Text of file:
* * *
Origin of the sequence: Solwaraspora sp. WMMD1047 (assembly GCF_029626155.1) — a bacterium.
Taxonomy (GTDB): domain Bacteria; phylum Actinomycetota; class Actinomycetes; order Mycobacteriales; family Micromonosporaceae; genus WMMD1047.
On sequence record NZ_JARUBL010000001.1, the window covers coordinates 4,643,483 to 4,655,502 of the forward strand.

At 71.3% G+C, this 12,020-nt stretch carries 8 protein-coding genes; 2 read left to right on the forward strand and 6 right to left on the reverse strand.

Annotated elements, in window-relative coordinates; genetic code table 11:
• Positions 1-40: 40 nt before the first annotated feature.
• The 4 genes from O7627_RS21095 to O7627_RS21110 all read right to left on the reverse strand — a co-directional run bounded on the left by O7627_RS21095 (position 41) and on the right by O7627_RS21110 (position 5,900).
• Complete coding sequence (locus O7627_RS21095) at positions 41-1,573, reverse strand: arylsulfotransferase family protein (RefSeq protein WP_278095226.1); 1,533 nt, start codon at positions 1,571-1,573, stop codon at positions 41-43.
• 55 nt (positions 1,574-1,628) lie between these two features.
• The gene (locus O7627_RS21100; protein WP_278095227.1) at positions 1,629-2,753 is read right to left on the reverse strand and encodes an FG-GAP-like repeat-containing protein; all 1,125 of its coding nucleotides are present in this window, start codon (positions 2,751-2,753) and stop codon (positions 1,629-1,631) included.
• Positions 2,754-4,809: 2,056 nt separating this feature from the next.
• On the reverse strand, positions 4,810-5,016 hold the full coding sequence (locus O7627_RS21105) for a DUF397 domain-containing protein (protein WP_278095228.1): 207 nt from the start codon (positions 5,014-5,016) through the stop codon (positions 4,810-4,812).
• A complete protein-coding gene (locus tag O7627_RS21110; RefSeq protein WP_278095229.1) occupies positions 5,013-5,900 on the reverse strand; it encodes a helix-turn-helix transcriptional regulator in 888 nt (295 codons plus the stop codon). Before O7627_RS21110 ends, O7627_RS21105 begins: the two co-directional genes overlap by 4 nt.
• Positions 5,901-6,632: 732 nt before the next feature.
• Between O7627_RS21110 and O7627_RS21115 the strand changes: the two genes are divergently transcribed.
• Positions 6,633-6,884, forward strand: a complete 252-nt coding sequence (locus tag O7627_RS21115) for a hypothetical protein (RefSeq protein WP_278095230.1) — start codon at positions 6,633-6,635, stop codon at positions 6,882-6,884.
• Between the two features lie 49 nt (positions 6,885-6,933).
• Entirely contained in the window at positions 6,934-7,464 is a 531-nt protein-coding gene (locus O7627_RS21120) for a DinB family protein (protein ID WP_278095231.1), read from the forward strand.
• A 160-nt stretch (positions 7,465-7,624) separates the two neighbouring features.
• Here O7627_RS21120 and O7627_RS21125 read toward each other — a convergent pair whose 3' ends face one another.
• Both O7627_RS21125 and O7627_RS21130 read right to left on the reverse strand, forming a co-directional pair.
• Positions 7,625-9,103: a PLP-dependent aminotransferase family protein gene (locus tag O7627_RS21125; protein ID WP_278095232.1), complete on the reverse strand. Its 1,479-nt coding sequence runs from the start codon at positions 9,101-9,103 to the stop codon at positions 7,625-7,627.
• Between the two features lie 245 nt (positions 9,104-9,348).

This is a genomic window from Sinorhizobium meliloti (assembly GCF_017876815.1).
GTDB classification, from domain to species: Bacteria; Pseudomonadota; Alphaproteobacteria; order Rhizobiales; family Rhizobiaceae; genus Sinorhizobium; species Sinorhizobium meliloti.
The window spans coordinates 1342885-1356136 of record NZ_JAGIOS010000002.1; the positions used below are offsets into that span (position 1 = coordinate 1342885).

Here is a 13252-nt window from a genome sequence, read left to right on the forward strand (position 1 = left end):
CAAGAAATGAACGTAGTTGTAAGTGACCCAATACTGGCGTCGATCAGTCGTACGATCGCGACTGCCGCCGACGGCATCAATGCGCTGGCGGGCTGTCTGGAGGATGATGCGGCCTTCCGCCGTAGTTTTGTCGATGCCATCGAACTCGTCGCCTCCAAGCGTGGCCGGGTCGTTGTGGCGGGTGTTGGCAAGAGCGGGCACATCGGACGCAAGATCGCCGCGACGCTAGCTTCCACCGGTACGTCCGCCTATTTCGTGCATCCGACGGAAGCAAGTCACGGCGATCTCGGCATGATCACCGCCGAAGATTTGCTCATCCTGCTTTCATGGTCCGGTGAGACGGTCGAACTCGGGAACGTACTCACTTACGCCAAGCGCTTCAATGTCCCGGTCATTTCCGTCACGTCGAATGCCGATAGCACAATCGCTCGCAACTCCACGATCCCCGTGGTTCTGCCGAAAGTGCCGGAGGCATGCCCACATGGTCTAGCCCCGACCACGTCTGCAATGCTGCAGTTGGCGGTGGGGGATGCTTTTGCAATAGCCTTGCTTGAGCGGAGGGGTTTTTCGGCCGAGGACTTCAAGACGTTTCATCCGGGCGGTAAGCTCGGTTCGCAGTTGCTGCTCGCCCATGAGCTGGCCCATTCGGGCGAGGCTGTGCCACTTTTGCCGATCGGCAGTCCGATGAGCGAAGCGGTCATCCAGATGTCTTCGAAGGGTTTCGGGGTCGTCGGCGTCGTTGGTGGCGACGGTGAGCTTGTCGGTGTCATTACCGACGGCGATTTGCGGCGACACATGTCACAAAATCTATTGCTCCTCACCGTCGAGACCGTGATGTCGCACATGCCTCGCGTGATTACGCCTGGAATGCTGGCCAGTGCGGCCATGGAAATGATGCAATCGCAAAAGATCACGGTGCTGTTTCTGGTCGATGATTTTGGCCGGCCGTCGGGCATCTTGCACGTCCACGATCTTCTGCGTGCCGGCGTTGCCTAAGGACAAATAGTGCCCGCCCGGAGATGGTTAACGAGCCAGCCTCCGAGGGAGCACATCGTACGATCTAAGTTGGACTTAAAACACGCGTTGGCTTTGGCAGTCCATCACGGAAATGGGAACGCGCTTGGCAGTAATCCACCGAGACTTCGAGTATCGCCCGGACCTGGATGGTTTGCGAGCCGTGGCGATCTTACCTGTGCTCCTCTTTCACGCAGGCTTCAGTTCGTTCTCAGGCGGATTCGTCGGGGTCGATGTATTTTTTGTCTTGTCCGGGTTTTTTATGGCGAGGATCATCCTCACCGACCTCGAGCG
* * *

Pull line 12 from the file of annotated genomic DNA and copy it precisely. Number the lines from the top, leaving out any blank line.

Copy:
• On the reverse strand, positions 4,810-5,016 hold the full coding sequence (locus O7627_RS21105) for a DUF397 domain-containing protein (protein WP_278095228.1): 207 nt from the start codon (positions 5,014-5,016) through the stop codon (positions 4,810-4,812).